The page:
Claiming the American flag needs to be revised to represent a nation different from the one The New York Times thinks it ought to be, the paper has offered some new ideas that focus more on racism than patriotism.
Although a look at flags from the early decades of the United States’ existence shows that the traditional American flag of white stars on a blue field with alternating red and white stripes has always been the standard, even during the years when stripes were added for new states, the Times claimed the flag’s designed “shifted frequently until the early 1900s.”
That bit of fact dispensed with, the paper offered six alternative designs.
In Andrew Kuo’s design, red white and blue make it onto the flag, but a massive yellow square takes up one-quarter of the flag as a nod to “repairing systemic racism.”
Another quarter of the flag is green to represent “taking care of our planet.”
Kuo said his design “acknowledges the emotions that informed where our country has been and the spirit of where it may go, with joy and forgiveness as possibilities. We can’t ignore how we got here, but maybe we can move toward a different, even better place.”
The design from 2×4 is a fuzzy version of the current color scheme. The designers argued that “the American flag has been made and remade, evolving from a unifying emblem into a complex and contested vocabulary of symbols.”
“In this flag, the familiar symbolism falls out of focus, giving way to something ambiguous, vague and difficult to define,” they wrote.
Designer Na Kim had no problem defining what he wanted, putting white stars on a pale gray background.
“The colors of our flag are intended to stand for unity, valor and justice. The gray, monochrome flag represents America surrendering to its fall from power and loss of the ideals it once stood for. The American dream is being washed away,” she wrote.
Some of the designs tried a variation on the flag’s theme, but Hank Willis Thomas decided to throw Black Lives Matter into his design, along with a reference to the song “Lift Every Voice and Sing,” which is hailed as the “black national anthem.” Traces of the yellow Gadsden flag with its “Don’t Tread on Me” motto also made it into his design.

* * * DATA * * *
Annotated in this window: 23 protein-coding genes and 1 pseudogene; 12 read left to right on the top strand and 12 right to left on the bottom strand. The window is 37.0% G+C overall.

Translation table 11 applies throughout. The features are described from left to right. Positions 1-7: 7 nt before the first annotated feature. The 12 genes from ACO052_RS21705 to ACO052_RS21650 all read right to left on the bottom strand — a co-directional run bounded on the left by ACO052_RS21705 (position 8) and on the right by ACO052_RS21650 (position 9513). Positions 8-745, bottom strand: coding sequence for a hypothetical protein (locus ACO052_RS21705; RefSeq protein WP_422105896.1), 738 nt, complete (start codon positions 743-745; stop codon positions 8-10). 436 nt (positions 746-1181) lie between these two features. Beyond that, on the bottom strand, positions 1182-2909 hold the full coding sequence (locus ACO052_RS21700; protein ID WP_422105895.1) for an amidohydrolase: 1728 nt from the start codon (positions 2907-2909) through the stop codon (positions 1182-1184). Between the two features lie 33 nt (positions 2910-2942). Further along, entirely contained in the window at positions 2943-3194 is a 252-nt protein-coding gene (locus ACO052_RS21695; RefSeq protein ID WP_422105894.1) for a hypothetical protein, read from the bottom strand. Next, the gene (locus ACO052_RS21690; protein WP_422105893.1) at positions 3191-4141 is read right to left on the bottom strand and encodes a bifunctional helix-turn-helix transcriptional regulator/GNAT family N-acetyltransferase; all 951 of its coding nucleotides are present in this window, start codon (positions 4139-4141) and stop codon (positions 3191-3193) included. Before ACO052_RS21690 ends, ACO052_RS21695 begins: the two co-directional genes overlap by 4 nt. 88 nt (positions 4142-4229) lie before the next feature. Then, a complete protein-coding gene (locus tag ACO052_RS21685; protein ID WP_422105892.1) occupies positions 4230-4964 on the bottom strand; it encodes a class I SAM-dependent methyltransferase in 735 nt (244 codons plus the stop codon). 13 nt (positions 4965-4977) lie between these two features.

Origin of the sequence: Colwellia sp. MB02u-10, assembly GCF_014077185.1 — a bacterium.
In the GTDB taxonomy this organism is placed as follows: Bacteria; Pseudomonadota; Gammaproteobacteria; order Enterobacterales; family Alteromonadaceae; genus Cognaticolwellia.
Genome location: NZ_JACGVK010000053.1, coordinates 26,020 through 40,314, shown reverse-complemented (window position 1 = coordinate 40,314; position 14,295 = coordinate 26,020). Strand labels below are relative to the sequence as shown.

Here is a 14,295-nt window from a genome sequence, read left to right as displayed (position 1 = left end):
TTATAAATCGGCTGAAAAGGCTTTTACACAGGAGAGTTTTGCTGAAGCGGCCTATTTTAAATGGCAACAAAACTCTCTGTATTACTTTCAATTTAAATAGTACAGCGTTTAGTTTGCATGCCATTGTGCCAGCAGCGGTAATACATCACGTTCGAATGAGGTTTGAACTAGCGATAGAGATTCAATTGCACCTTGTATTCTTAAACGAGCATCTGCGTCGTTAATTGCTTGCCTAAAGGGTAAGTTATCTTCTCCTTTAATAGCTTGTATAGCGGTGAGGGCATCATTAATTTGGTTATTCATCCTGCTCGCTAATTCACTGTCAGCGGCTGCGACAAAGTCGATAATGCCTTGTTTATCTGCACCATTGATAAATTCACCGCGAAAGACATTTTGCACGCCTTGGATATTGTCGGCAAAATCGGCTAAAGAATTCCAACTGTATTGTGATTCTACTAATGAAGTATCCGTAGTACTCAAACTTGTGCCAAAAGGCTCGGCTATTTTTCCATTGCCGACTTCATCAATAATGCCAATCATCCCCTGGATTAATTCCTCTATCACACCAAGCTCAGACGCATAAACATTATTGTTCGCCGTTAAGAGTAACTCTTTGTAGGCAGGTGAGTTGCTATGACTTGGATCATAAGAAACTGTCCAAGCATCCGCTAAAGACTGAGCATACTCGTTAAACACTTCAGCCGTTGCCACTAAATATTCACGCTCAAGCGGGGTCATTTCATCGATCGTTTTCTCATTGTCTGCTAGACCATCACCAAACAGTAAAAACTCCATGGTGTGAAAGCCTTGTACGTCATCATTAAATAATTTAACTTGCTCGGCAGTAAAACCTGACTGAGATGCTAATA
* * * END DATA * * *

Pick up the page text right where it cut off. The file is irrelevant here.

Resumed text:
Jiminie Ha and With Projects Inc. designed a flag as a digital design whose colors “would be determined by relevant, collected data and would transform over a given period. The radiating shapes suggest the country’s growth or decline within these parameters.”
Joseph Han, Tom Elia and J.A. Ginsburg, Collins, decided that nothing makes a flag better than purple.
“The American flag was once a unifying symbol; its red, white and blue belonged to everyone. But now, red and blue are tribal signals, and the flag seems to represent two factions forced to share a piece of fabric. By running a single purple bar across the middle, this flag reminds all of us of the constant potential and possibility inherent in America when red and blue come together as one,” the designers wrote.
The American flag has been a target of liberals before. In June, singer Macy Gray attacked the current flag and called for a replacement.
“The Confederate battle flag, which was crafted as a symbol of opposition to the abolishment of slavery, is just recently tired. We don’t see it much anymore. However, on the 6th, when the stormers rained on the nation’s most precious hut, waving Old Glory — the memo was received: the American flag is its replacement,” Gray wrote in an Op-Ed for MarketWatch, referring to the presence of American flags during the Jan. 6 incursion into the U.S. Capitol.
According to Gray, Old Glory “no longer represents democracy and freedom. It no longer represents ALL of us. It’s not fair to be forced to honor it. It’s time for a new flag.”
Gray claimed racism is the only reason there are only 50 states.
“Let’s look to the stars. There are 50, where there should be 52. D.C. and Puerto Rico have been lobbying for statehood for decades. Both have been denied, since statehood would allow each territory’s elected officials seats in the house,” she wrote.
Gray then offered her vision of a flag.
“What if the stripes were OFF-white? What if there were 52 stars to include D.C. and Puerto Rico? What if the stars were the colors of ALL of us — your skin tone and mine — like the melanin scale? The blue square represents vigilance and perseverance; and the red stripes stand for valor. America is all of those things. So, what if those elements on the flag remained? What if the flag looked like this?” she wrote.
This article appeared originally on The Western Journal.
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